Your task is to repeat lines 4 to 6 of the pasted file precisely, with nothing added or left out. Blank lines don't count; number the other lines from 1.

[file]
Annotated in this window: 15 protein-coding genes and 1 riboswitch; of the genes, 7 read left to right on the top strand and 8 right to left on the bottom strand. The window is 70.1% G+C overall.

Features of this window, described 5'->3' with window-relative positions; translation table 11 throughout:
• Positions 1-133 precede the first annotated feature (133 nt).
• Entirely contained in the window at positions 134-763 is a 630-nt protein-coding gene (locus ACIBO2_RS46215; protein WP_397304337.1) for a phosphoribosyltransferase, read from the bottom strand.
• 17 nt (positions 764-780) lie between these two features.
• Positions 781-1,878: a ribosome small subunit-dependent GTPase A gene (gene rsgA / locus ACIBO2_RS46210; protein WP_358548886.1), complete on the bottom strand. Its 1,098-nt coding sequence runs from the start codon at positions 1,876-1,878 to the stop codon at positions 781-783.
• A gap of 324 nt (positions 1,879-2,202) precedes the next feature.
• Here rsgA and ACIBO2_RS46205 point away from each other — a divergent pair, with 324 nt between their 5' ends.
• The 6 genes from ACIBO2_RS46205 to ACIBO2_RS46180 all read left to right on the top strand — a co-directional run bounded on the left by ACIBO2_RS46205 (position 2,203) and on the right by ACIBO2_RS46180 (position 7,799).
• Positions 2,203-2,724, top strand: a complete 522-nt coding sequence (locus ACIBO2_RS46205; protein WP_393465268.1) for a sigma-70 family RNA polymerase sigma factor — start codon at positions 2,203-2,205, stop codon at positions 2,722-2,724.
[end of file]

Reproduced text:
• Entirely contained in the window at positions 134-763 is a 630-nt protein-coding gene (locus ACIBO2_RS46215; protein WP_397304337.1) for a phosphoribosyltransferase, read from the bottom strand.
• 17 nt (positions 764-780) lie between these two features.
• Positions 781-1,878: a ribosome small subunit-dependent GTPase A gene (gene rsgA / locus ACIBO2_RS46210; protein WP_358548886.1), complete on the bottom strand. Its 1,098-nt coding sequence runs from the start codon at positions 1,876-1,878 to the stop codon at positions 781-783.